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Emlyn Hughes has died


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Emlyn Hughes was a football and human inspiration to a generation of English youngsters growing up with the game. Emlyn "Crazy Horse" was one of the greatest and most passionate leaders the sport will ever know. He should get special recognition for FIFA as it is individuals such as this that help put the sport on a truly different level.

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BBC Sport Obituary for Emlyn Hughes:

Obituary: Emlyn Hughes

By John May

Reaction and tributes

Emlyn Hughes will be remembered as somebody who did everything to the maximum.

Whether it was as a swashbuckling footballer whose style earned him the nickname Crazy Horse, or as a television quiz show captain who rubbed shoulders with royalty, Emlyn Hughes never did things by half.

He made his name at Liverpool, making 665 appearances between 1967 and 1979, and helping establish the club as the top team in Europe, leading the side to its first European Cup.

He went on to win 62 England caps and was awarded the OBE for services to football before he left the sport for his second career, in television.

Emlyn Hughes was born in Barrow in August 1947, into a sporting family.

His father Fred played rugby league for Great Britain, as did his uncle and brother, while one of his aunts was a hockey international.

He signed for Blackpool as a teenager, but his all-action style soon brought him to the attention of Liverpool boss Bill Shankly.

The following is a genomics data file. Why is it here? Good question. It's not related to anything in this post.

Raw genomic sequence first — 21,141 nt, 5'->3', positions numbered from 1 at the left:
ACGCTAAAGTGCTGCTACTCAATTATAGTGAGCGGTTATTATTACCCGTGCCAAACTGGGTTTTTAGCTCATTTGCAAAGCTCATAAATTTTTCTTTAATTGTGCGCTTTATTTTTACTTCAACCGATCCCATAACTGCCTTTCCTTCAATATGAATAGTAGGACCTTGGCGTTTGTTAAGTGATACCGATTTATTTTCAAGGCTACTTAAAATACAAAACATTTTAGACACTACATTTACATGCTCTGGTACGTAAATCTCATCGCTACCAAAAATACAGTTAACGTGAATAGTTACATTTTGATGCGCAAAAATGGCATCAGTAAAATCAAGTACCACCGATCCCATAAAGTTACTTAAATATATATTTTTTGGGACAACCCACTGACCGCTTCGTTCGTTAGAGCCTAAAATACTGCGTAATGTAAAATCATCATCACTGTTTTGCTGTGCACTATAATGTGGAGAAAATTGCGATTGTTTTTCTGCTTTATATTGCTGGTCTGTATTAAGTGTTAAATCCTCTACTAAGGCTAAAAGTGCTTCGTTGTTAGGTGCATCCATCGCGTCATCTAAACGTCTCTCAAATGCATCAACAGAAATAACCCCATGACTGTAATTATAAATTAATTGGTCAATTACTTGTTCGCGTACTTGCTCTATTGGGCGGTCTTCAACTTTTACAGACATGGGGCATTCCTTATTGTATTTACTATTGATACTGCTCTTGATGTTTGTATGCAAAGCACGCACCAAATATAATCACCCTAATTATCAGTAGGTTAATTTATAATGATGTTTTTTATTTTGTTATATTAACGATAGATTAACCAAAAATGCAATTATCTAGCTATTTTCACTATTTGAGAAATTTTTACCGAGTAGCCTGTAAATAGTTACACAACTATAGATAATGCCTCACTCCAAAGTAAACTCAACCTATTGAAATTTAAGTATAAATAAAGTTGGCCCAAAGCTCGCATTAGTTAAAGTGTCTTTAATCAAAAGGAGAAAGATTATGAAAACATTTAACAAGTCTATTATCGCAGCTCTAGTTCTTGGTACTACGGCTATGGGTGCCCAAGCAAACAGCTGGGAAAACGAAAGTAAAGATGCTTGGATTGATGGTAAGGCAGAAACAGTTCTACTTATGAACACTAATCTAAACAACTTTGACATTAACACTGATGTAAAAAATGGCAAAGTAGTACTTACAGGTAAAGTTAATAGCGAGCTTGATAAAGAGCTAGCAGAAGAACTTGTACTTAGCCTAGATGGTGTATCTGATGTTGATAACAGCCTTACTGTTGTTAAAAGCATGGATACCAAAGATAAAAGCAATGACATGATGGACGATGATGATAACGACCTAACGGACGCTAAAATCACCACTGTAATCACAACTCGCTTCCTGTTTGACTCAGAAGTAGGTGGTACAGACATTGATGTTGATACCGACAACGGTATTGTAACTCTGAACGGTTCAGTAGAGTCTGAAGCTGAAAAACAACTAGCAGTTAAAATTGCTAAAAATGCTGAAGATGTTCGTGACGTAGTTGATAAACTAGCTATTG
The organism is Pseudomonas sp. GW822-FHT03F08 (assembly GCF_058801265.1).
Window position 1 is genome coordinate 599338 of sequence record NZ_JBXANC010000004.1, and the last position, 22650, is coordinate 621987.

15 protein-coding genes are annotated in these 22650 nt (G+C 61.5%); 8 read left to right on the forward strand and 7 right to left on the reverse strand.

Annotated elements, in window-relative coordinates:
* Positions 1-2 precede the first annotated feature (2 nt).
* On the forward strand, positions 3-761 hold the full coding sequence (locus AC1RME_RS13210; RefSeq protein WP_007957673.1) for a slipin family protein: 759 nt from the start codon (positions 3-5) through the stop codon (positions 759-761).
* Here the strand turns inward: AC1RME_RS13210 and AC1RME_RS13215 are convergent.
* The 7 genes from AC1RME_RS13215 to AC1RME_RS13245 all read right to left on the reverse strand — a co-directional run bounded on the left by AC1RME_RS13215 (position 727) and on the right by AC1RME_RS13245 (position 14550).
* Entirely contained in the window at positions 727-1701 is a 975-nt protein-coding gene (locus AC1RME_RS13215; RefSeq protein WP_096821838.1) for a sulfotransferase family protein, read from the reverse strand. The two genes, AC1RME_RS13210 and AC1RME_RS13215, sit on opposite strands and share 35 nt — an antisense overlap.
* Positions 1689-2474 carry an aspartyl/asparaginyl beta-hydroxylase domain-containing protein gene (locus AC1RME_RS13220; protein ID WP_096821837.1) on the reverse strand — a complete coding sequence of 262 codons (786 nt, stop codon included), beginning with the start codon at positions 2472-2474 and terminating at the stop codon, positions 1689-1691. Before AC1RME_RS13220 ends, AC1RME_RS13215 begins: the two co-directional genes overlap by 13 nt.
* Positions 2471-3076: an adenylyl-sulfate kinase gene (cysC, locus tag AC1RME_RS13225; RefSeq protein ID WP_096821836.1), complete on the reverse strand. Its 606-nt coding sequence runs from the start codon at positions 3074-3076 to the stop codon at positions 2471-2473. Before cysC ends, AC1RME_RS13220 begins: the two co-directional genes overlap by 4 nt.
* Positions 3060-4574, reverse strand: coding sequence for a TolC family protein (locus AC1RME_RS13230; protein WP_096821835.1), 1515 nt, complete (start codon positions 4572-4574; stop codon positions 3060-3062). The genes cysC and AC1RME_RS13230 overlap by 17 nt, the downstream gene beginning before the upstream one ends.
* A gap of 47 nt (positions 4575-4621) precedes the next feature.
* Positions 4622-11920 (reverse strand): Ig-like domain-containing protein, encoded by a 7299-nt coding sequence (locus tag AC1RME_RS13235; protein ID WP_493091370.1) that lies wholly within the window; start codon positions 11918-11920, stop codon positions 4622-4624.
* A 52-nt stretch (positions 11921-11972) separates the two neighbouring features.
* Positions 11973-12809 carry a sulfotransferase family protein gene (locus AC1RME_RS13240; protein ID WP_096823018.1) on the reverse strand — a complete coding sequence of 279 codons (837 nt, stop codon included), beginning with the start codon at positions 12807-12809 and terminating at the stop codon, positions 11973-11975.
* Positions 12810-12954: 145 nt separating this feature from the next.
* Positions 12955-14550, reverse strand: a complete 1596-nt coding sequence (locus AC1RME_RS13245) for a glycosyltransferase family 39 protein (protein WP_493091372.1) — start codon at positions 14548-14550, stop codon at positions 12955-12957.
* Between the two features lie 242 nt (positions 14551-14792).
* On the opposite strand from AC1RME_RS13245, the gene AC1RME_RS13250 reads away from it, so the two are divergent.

The astute Shankly saw enough in Hughes to splash out the then huge sum of £65,000 for a 19-year-old who had made just 29 appearances for the Tangerines, describing him as "a future England captain".

Hughes was an archetypal Shankly player, matching skill with boundless reserves of drive, enthusiasm and battling qualities.


2 European Cups

2 Uefa Cups

4 League Championships

1 FA Cup

1 League Cup

1 European Super Cup

The versatile Hughes could slot in anywhere along the back line, or take his combative, all-action style into midfield.

Wherever he played, Hughes' performances were characterised by powerful, surging runs which earned him his nickname.

Having built his team around Hughes, Shankly handed the legacy on to successors Bob Paisley and Joe Fagan.

Hughes was the body and spirit of the all-conquering Liverpool side of the mid to late 1970s, and his reputation grew as his and Liverpool's trophy cabinets bulged.

He replaced Tommy Smith as skipper in 1973 and moved from full-back to the centre of defence to partner Phil Thompson.

Four years later, he became the first Liverpool captain to get his hands on the European Cup when he lifted the trophy in Rome after the 3-1 win over Borussia Moenchengladbach.

Hughes was known for his infectious grin

He took possession of the trophy again a year later following the 1-0 win over Bruges at Wembley, and he also led Liverpool to the European Super Cup.

Hughes was also able to boast five League Championship medals, two Uefa Cup winnners medals, and an FA Cup winner's gong.

Inevitably, the qualities that made him a success at Liverpool were coveted by a similarly driven man, England boss Sir Alf Ramsay.